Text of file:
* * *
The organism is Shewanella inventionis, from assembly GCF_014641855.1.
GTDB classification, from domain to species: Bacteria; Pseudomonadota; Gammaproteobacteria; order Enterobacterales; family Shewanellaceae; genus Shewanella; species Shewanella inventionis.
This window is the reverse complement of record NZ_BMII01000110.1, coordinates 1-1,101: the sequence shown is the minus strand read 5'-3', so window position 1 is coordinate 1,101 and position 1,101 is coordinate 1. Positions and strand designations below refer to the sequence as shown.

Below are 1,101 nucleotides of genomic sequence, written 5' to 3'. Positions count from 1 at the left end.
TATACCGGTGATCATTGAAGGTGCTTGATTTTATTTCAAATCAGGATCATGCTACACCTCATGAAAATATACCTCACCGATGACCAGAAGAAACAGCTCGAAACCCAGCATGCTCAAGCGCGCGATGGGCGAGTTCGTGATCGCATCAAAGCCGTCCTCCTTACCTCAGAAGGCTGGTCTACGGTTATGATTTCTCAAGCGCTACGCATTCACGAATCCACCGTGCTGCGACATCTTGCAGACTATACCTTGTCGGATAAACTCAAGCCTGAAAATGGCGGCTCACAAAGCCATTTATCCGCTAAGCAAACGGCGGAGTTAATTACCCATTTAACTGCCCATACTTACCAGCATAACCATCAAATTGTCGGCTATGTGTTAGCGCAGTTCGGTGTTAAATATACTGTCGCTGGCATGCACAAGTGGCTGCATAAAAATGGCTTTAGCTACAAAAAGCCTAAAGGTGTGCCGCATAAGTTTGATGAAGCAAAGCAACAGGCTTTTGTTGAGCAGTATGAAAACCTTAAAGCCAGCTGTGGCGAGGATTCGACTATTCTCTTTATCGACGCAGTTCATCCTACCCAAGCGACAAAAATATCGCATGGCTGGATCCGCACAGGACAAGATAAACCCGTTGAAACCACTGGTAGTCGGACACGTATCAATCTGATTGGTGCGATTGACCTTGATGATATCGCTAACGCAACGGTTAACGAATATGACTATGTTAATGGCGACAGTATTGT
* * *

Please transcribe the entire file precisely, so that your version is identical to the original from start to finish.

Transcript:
The organism is Shewanella inventionis, from assembly GCF_014641855.1.
GTDB classification, from domain to species: Bacteria; Pseudomonadota; Gammaproteobacteria; order Enterobacterales; family Shewanellaceae; genus Shewanella; species Shewanella inventionis.
This window is the reverse complement of record NZ_BMII01000110.1, coordinates 1-1,101: the sequence shown is the minus strand read 5'-3', so window position 1 is coordinate 1,101 and position 1,101 is coordinate 1. Positions and strand designations below refer to the sequence as shown.

Below are 1,101 nucleotides of genomic sequence, written 5' to 3'. Positions count from 1 at the left end.
TATACCGGTGATCATTGAAGGTGCTTGATTTTATTTCAAATCAGGATCATGCTACACCTCATGAAAATATACCTCACCGATGACCAGAAGAAACAGCTCGAAACCCAGCATGCTCAAGCGCGCGATGGGCGAGTTCGTGATCGCATCAAAGCCGTCCTCCTTACCTCAGAAGGCTGGTCTACGGTTATGATTTCTCAAGCGCTACGCATTCACGAATCCACCGTGCTGCGACATCTTGCAGACTATACCTTGTCGGATAAACTCAAGCCTGAAAATGGCGGCTCACAAAGCCATTTATCCGCTAAGCAAACGGCGGAGTTAATTACCCATTTAACTGCCCATACTTACCAGCATAACCATCAAATTGTCGGCTATGTGTTAGCGCAGTTCGGTGTTAAATATACTGTCGCTGGCATGCACAAGTGGCTGCATAAAAATGGCTTTAGCTACAAAAAGCCTAAAGGTGTGCCGCATAAGTTTGATGAAGCAAAGCAACAGGCTTTTGTTGAGCAGTATGAAAACCTTAAAGCCAGCTGTGGCGAGGATTCGACTATTCTCTTTATCGACGCAGTTCATCCTACCCAAGCGACAAAAATATCGCATGGCTGGATCCGCACAGGACAAGATAAACCCGTTGAAACCACTGGTAGTCGGACACGTATCAATCTGATTGGTGCGATTGACCTTGATGATATCGCTAACGCAACGGTTAACGAATATGACTATGTTAATGGCGACAGTATTGT